Low Volume Bunge Plunge Presents an Opportunity When it comes to Bunge stock, profit taking by weak hands may be presenting a more compelling entry point for patient long-term investors.
This story originally appeared on MarketBeat
On March 14th, oilseeds processor Bunge Ltd. (NYSE:BG) jumped 14%. The nearly 40 million shares that traded that day were 25-times the stock’s normal volume — and the highest the stock has seen in over five years.
That wasn’t even the best part. The surge had little to do with farming.
St. Louis-based Bunge announced a collaboration with energy giant Chevron and agriculture industry peer Corteva to harvest winter canola plants as a source of renewable fuel. The crop, which is slated to be planted in the southern U.S., is intended to address the growing demand for low-carbon renewable energy. In conjunction with domestic investments in wind, solar and water, the project is expected to support the nation’s push toward clean energy alternatives for electricity.
No, this isn’t your grandmother’s vegetable oil.
What Is Winter Canola?
Each year, some 2 million acres of canola are grown in the U.S. in spring and winter variants. Winter canola is planted in September and harvested in June. Although it accounts for the minority of domestic canola production, yields on winter canola are 20% to 30% greater than those of spring canola. Seeds produced in canola pods are crushed to make canola oil and meal. More recently, the crop has been targeted as a valuable source of renewable energy.
The Bunge-Chevron-Corteva collaboration aims to produce plant-based oil from winter canola that has lower carbon content than traditional fossil fuels. The idea is that an increased supply of vegetable oil feedstocks would help grow the U.S. renewable fuels market and reduce a dependence on overseas oil. It could also introduce a new revenue stream for farmers committed to sustainable crop production.
What Does the Project Mean for Bunge’s Financials?
The new initiative is an extension to Bunge’s existing joint venture (JV) with Chevron called Bunge Chevron Ag Renewables. The JV is planning to set up contracts with farmers in southern states to buy the winter canola crop for the purpose of producing renewable fuel. This could, however, take time before it has a meaningful impact on Bunge’s financial statements.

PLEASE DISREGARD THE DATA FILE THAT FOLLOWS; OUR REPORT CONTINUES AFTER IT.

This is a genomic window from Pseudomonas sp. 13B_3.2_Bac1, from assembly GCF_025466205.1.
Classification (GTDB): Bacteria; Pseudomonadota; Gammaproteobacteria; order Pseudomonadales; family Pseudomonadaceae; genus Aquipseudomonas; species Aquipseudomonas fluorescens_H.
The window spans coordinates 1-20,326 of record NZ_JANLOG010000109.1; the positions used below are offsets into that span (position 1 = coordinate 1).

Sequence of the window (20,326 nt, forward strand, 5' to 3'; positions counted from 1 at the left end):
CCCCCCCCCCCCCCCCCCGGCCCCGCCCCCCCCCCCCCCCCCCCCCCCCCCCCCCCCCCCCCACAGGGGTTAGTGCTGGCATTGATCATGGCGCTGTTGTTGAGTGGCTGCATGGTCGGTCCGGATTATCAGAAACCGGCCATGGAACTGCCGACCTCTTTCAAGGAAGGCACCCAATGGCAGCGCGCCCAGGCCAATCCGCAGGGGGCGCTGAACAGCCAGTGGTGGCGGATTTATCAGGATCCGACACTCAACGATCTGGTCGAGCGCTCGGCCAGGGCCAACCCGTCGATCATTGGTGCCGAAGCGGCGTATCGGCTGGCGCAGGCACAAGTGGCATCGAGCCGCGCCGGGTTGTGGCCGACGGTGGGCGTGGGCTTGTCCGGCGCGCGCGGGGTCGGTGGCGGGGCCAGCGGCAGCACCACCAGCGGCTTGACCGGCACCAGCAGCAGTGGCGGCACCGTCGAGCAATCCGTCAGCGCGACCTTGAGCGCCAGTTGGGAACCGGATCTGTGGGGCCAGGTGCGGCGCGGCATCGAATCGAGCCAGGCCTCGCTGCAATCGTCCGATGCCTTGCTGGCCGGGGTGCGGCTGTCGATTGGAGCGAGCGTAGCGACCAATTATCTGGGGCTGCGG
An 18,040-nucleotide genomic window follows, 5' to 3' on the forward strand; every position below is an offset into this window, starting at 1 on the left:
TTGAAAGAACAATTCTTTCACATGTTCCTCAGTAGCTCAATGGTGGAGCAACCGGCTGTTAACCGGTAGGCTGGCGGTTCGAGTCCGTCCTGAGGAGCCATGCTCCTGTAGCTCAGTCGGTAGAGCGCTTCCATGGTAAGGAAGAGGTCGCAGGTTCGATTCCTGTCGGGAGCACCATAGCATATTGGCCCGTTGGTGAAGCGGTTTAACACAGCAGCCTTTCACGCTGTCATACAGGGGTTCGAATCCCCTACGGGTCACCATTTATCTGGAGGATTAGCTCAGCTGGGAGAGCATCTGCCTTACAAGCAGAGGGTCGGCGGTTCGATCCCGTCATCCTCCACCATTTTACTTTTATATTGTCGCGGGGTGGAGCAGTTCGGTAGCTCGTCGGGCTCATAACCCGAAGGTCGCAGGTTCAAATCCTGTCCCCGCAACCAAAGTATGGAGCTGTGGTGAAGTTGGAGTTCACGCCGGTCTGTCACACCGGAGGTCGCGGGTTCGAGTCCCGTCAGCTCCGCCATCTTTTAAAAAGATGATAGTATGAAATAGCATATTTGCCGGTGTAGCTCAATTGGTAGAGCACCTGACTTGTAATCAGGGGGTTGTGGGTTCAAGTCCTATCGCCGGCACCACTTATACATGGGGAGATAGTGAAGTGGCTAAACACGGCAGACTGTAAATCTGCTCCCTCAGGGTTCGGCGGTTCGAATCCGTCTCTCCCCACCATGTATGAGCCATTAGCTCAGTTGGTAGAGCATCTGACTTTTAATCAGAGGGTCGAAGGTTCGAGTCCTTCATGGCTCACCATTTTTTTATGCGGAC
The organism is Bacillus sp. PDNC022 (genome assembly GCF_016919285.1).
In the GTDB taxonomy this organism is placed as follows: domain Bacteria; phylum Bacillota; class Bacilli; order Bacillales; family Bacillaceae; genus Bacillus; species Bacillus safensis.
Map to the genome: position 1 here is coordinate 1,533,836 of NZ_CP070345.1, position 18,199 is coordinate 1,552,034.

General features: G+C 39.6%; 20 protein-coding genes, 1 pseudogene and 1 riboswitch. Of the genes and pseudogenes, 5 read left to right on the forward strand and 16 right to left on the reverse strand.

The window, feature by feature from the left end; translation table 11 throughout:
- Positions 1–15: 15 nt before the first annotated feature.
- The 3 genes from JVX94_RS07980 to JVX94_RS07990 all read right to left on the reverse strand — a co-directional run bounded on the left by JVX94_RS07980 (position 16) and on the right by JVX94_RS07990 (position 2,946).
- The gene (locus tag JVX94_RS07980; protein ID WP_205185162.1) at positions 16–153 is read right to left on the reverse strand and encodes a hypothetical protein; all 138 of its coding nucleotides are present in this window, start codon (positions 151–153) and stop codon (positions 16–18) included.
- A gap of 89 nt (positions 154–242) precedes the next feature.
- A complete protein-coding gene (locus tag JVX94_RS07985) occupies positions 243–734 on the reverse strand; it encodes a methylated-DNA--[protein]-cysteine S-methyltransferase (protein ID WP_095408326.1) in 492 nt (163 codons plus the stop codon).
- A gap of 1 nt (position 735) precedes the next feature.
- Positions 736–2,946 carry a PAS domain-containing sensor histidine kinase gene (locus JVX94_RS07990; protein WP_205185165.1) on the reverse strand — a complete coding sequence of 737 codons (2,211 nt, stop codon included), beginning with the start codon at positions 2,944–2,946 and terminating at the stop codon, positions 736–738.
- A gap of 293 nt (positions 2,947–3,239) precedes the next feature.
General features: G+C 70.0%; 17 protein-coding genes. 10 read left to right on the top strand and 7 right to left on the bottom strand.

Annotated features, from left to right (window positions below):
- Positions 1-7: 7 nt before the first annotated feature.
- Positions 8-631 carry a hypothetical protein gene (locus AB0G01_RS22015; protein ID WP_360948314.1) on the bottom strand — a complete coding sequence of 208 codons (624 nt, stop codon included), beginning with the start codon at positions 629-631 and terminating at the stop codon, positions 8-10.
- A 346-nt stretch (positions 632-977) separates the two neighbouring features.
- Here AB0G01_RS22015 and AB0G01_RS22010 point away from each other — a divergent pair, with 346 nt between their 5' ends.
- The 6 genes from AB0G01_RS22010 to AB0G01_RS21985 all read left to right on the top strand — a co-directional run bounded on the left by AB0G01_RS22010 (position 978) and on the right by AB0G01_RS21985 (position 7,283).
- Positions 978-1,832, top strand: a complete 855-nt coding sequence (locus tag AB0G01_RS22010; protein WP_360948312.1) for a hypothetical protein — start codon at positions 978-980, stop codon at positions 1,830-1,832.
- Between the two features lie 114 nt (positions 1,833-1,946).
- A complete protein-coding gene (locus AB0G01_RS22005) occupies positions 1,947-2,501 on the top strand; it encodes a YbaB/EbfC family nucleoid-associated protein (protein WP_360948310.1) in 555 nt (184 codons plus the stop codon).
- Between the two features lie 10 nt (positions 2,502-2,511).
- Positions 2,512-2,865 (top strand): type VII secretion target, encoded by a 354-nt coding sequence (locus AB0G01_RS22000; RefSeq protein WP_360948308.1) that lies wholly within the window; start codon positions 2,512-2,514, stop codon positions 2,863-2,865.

The companies expect to launch a pilot program to refine best practices during the 2022-2023 crop season. Since this runs from the spring’s last killing frost to the fall’s first killing frost, the project won’t likely get into full swing until the 2023-2024 growing season. Based on next year’s farming outlook, the timing could benefit Bunge revenues.
The USDA’s initial outlook for the 2023-2024 crop season calls for increased corn production and flat soybean production — but lower prices for both. This suggests that Bunge will face growth challenges heading into next year due to muted demand from farmers. If the renewable fuels project gains traction by then, it could provide a much-needed revenue boost for Bunge.
What Is Bunge’s Earnings Outlook?
In 2022, Bunge’s adjusted earnings per share (EPS) were up 7.6%. The result was particularly impressive for two reasons: 1) it followed a record performance in 2021, and 2) the company finished the year strong despite declining commodity prices in the back half of the year.
As far as this year’s results, management is braced for a downturn. Due to lower futures prices on commodities and a tighter margin environment, Bunge’s full-year adjusted EPS guidance of $11 implies a 21% dip in profits versus last year.
Does This Make Bunge a Good Investment?
This means that Bunge is trading around 8x this year’s earnings estimate. After a string of record results, the market may not like seeing negative year-over-year comparisons — but this will be a reset year for the company after a prolonged period of abnormally high pricing.
However, Bunge’s leading role in the agriculture industry won't change. Given the secular tailwinds around safer, more efficient food production, the stock remains a solid long-term play — especially at a P/E ratio of 8x.
In theory, the Chevron partnership could be a game changer, and that’s why the stock reacted as it did. As southern farmers look to rediscover growth in the face of normalized pricing, winter canola production could become a popular avenue. Whether or not this ultimately moves the needle on Bunge’s financials remains to be seen.
What makes Bunge intriguing is the low volume pullback that has unfolded since last week’s ‘superspike.’ Profit taking by weak hands may present a more compelling entry point for patient long-term investors.
The consensus price target on Bunge implies approximately 30% upside. Add in a 2.7% forward dividend yield and shareholders could be harvesting a nice total return.